Kent Downs House
Architect: McLean Quinlan
Structural engineer: Frank Van Loock Associates
Main contractor: R Durtnell & Sons Limited
Joinery: Rozen Furniture, Richard Cullinan Joinery
Landscape consultant: FFLO
Quantity surveyor/cost consultant: Baillie Knowles Partnership LLP
Wood supplier: L&G Forest Products
Wood species: French oak, British Douglas fir
The house draws on the client’s life experiences and ‘memories of Asia’ while also having a strong connection with the surrounding area. Two stone and timber pavilions sit lightly in the
landscape. Their shallow floating roofs and large overhangs blur the division between the inside and the woodland beyond. Open timber board fencing encloses the entrance and motor-court. The house is careful not to reveal itself immediately and instead encourages a sense of exploration. Oak cladding wraps the two pavilions, culminating with the larger two-storey bedroom block. The floating roofs complement the vertical cladding by exposing Douglas fir roof joists. In the living pavilion, the pitched roofs remain exposed to create a warm and comforting atmosphere. The oak doors, library bookcase and flooring gently accentuate the natural landscape beyond and act as a backdrop to furniture and artwork.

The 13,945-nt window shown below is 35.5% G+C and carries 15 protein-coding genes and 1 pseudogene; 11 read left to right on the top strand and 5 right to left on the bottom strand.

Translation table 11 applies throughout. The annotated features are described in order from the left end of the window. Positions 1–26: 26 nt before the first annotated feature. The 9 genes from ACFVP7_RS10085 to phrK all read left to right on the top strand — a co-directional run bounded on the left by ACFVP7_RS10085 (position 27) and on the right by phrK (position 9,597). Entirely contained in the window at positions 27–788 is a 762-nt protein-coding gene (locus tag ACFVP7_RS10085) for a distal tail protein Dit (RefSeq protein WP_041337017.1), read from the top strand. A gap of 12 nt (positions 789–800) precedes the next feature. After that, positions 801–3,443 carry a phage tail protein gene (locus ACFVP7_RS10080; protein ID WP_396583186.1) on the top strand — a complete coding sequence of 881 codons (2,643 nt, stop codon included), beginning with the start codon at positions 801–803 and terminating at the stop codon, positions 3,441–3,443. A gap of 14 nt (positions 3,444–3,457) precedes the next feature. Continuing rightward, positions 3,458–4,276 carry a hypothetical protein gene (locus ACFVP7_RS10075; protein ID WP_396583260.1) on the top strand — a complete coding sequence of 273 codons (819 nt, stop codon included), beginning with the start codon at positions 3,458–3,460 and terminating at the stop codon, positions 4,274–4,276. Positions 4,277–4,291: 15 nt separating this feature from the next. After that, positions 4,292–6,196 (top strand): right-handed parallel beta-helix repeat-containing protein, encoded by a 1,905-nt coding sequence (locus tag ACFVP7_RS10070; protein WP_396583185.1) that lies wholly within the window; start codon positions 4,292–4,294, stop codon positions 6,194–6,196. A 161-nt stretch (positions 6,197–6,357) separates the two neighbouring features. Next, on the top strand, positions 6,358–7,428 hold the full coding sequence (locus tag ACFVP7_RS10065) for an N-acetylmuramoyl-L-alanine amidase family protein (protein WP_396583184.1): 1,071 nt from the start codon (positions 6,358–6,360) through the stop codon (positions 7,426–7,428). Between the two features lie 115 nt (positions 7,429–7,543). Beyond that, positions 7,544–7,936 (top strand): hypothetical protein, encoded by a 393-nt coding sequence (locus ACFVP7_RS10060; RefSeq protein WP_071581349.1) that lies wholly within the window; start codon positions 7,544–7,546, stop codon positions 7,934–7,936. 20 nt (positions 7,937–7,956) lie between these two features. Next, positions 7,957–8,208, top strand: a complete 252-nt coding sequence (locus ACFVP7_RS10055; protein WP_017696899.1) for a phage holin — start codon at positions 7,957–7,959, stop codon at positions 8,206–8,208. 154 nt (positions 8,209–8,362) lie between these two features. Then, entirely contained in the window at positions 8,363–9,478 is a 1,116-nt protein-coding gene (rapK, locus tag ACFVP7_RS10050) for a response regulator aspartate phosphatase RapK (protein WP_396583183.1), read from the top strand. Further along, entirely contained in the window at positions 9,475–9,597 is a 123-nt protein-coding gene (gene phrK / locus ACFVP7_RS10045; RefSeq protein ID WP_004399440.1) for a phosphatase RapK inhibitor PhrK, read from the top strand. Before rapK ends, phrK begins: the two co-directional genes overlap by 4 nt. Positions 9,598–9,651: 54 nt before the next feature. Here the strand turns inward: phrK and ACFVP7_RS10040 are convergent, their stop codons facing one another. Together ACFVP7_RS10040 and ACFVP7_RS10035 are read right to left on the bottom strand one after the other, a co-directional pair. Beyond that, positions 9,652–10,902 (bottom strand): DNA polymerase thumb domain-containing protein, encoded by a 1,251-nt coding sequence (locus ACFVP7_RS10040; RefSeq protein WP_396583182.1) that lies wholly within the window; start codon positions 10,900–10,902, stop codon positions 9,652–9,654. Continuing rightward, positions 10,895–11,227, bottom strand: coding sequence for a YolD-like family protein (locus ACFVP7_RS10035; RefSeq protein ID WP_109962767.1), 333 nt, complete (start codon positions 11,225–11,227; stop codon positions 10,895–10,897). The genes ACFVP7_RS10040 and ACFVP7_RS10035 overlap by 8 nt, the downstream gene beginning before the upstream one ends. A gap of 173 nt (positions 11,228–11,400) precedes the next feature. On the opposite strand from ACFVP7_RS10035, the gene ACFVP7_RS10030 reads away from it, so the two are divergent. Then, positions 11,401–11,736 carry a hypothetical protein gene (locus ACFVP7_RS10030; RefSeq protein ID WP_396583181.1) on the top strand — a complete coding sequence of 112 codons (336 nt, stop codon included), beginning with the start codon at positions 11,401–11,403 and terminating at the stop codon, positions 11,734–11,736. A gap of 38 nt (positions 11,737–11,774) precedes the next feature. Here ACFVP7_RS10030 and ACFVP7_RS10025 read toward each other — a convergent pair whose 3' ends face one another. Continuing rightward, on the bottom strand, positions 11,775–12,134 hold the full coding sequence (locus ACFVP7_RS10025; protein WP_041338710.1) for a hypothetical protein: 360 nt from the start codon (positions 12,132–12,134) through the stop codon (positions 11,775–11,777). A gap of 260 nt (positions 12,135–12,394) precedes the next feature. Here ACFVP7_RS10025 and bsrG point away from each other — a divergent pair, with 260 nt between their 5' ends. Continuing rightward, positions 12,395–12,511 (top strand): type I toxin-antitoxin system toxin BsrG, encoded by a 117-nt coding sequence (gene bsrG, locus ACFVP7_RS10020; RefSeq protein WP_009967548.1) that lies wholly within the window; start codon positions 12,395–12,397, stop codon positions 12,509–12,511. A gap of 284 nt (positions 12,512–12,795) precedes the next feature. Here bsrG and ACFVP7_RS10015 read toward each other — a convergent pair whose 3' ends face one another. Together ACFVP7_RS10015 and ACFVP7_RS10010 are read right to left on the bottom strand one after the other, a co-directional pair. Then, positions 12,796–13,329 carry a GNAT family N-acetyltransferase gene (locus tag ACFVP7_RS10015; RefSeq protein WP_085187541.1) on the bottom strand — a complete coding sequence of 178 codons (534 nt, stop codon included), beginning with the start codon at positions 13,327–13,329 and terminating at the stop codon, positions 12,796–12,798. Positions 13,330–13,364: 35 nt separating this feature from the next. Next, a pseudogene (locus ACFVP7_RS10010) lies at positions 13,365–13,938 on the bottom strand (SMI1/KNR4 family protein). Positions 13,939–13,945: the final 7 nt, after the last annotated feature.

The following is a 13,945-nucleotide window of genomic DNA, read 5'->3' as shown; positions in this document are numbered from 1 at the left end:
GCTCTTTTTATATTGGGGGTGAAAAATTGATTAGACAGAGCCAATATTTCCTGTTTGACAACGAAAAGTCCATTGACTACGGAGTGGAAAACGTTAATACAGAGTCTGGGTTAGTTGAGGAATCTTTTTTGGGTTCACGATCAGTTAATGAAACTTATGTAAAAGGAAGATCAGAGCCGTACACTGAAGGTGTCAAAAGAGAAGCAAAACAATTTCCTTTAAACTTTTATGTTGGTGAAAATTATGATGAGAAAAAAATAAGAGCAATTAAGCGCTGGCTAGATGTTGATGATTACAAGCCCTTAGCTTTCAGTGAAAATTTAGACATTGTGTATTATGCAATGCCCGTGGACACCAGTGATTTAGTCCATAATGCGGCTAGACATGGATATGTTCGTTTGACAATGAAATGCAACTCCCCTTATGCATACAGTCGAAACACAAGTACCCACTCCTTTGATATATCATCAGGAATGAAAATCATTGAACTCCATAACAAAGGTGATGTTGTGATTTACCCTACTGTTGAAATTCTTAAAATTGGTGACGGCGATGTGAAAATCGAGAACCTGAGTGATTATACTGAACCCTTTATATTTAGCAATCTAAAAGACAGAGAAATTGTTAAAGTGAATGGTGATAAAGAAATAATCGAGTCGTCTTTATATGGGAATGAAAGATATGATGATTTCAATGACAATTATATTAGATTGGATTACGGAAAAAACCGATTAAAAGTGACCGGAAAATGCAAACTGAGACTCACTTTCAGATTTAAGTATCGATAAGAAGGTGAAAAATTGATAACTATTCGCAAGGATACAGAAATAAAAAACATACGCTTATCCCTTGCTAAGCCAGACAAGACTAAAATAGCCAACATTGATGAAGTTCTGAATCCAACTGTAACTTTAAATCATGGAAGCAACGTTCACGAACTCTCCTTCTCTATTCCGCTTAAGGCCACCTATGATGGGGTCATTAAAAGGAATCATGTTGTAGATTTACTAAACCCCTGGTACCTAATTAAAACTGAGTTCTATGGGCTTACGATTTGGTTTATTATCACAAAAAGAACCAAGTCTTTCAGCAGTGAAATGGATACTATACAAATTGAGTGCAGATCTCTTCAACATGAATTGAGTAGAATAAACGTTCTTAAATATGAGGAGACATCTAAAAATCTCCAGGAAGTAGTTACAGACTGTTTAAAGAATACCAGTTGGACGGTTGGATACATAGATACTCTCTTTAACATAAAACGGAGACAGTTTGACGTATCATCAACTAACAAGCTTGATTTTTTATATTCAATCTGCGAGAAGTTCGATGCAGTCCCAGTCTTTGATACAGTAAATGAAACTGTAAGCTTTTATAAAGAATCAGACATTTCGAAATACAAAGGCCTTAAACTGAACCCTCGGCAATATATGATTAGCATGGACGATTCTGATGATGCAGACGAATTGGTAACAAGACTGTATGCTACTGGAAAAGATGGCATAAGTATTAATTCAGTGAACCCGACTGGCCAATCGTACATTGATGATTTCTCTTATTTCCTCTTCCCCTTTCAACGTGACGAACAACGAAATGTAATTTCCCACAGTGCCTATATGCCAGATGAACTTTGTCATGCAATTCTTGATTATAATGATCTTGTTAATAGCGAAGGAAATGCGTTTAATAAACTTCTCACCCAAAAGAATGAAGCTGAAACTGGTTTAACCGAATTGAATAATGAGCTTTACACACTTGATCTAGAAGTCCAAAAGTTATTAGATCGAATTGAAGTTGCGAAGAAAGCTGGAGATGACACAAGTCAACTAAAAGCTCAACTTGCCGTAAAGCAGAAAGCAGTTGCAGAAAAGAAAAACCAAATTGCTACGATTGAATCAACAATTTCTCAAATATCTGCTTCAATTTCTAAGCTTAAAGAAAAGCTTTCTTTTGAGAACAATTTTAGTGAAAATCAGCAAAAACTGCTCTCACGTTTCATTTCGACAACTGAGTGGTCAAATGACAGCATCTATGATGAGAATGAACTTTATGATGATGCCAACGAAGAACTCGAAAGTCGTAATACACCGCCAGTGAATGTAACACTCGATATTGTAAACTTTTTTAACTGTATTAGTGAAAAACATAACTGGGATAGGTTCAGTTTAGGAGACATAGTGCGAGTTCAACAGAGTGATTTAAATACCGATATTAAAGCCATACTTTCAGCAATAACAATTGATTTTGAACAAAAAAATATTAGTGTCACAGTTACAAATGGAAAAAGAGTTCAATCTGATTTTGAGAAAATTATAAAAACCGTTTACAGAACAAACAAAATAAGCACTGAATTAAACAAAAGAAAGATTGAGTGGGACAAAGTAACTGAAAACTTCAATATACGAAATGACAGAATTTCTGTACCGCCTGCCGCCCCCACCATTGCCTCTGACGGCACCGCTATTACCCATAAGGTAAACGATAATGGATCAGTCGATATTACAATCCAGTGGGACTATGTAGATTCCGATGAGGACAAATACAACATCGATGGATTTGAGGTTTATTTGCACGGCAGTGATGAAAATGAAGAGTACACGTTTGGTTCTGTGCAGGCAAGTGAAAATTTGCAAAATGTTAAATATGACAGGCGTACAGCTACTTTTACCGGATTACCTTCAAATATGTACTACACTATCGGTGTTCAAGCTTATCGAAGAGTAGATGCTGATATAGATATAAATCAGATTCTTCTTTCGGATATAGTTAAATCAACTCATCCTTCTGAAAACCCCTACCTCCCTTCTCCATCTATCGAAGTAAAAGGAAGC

Old Shed New House
Location: North Yorkshire
Architect: Tonkin Liu
Structural engineer: Rodrigues Associates
Main contractor: Vine House Construction
Joinery: Image Developments Northern Ltd
Wood supplier: Arnold Laver
Wood species: Siberian larch, Latvian birch, Scandinavian spruce
This timber framed and clad house is nestled within the landscape of North Yorkshire. An existing agricultural shed on the site has been transformed into a container for a lifetime collection of books and art. The steel portal frame and ground-slab have been enlarged and infilled with a new timber frame clad in varied widths of shot-blasted timber and galvanised steel. The rhythmic façade reads like the bark of silver birch trees found on the site. The landscape is drawn into the building’s two double-height volumes through large axial openings. A long gallery entices visitors in. A tall south-facing library evokes a forest clearing in the heart of the house. The spacious